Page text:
Chip Scale Review May • June • 2019[ChipScaleReview.com]
needs to also control TDI and TDO. TDI
is connected to the MOSI of the second
SPI, while TDO is connected to the MISO
of the first SPI. The JTAG interface can
require an additional signal, for example
an asynchronous reset, which is called
JCOM. These kinds of signals can be
controlled using common GPIOs.
Th is is t he mi n imal protocol for
accessing a standard TAP. The protocol
cont r ol s t he s t a t e i n side t he TAP
controller, loads instructions inside the
TAP register, downloads results of TAP
instructions and uses the DUT scan chain.
If the structural test requires additional
signals, the protocol can be enhanced with
further SPI interfaces.
The proposed approach has been
u s e d f o r t e s t i ng a SoC , wh i ch i s
based on a 40nm CMOS technology
microcontroller by STMicroelectronics,
which serves automotive applications.
The DUT is safet y- compliant wit h
t he ISO -26262  up t o ASI L -D
applications. Inside the DUT there is
a microcontroller with embedded non-
volatile memory (i.e., a MCU).
This product undergoes severe test
requirements to reach very low DPPM
f igu res. Especially begi nni ng with
the 40nm node, these devices reached
a r el a t ively h ig h complex it y. The
complexity depends on a combination
of factors, i ncludi ng the relat ively
large number of integ rated IPs and
the possibility of IP reconfiguration
offered by the non-volatile memory.
The widest possible ver if ication of
configurations is a main goal for the
applicative test. To implement this
objective, we def ined an applicative
setup with the minimum possible set of
components, for the obvious objective of
minimizing the board space occupation.
Space occupation is a key parameter
determinant in the cost of test because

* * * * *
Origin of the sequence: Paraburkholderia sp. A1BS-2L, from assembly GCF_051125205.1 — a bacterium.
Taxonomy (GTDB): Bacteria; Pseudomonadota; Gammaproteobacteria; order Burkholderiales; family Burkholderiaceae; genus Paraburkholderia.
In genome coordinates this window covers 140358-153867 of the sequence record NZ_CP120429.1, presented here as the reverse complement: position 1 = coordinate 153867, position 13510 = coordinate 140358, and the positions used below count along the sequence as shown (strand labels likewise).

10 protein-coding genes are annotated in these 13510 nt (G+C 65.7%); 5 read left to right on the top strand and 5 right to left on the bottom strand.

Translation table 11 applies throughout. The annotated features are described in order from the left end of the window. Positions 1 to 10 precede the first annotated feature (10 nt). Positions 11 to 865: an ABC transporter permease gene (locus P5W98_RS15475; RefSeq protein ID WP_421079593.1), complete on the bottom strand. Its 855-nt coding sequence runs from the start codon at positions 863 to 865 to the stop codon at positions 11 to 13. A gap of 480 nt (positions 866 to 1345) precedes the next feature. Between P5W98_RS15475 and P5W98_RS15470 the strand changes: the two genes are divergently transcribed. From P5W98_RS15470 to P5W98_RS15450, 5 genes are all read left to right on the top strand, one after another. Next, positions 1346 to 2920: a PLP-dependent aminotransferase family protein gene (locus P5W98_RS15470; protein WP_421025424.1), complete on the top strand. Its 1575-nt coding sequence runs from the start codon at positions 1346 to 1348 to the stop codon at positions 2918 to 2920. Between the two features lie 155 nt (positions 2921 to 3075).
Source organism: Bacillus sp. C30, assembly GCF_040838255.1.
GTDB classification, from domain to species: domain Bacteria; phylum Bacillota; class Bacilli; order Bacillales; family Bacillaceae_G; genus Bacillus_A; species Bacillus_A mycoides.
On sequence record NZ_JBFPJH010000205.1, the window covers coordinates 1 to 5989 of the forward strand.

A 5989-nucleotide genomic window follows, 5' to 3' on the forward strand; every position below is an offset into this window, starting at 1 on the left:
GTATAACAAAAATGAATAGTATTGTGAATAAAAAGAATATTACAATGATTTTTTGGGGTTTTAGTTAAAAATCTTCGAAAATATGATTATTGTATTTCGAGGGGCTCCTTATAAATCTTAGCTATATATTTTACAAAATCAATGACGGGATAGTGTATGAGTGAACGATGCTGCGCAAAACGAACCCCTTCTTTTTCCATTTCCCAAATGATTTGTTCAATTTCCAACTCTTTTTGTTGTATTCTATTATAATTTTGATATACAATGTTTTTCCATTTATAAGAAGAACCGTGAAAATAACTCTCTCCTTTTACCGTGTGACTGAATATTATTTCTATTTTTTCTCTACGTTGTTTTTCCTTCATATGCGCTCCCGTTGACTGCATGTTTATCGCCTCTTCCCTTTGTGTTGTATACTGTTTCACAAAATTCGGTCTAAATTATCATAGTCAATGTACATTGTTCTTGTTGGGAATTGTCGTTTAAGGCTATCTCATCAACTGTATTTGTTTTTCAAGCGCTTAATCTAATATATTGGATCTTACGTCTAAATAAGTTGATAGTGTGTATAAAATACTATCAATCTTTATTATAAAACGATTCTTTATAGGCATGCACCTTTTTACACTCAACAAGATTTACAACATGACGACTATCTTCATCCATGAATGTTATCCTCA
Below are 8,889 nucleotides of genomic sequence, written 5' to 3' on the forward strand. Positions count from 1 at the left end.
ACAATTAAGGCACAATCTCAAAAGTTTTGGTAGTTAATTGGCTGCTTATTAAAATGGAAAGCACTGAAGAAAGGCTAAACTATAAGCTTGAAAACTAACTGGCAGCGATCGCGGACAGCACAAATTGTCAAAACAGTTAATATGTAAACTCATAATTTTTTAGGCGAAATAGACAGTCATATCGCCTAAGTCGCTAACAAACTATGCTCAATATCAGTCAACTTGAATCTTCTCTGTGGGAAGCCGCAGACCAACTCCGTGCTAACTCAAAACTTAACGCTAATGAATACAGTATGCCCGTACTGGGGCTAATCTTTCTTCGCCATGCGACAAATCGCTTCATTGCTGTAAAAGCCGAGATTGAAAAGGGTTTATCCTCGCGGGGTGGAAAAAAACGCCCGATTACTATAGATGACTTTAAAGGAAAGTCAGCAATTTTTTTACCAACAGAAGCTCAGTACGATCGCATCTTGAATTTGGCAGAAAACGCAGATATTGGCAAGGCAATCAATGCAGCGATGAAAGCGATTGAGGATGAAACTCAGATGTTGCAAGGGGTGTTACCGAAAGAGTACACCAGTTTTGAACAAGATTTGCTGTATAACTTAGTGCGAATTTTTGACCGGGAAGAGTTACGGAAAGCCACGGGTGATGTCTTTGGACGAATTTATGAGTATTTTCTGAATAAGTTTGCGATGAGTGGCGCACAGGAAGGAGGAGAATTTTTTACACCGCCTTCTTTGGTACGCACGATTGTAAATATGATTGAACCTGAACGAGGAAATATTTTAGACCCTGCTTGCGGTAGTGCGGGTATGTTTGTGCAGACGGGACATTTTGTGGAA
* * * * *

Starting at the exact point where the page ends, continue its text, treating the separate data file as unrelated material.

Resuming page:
it directly influences the test parallelism
for a given board space.
The additional key factors driving test
costs are typically the test duration, the
number of stages (e.g., a stage requires the
DUT to be handled and put in a socket for
the test), the parallelism, the throughput
ratio, and the cost of the equipment. In
our analysis we did not consider other
factors, which are independent from our
project scope, such as the efficiency and
the electrical yield.
gives some figures used to
compute the test costs per device without
the proposed methodology, i.e., with a
solution where BI and SLT are applied
Traditional burn-in operations, usually
characterized by off-line automation, give
better cost efficiency with relatively longer
durations. In this case, to load devices to
the sockets on the board, an equipment is
shared between multiple burn-in testers,
named automated loader/unloader (ALU).
The board movement from the ALU to
the BI tester may happen either manually
or by robots depending on the level of the
automation. These off-line operations add
an overhead time to the electrical burn-in
time and an extra cost.
presents the test costs per
device per minute with the proposed
approach. This methodology will be
referenced as BI&SLT. Our analysis doesP RoHS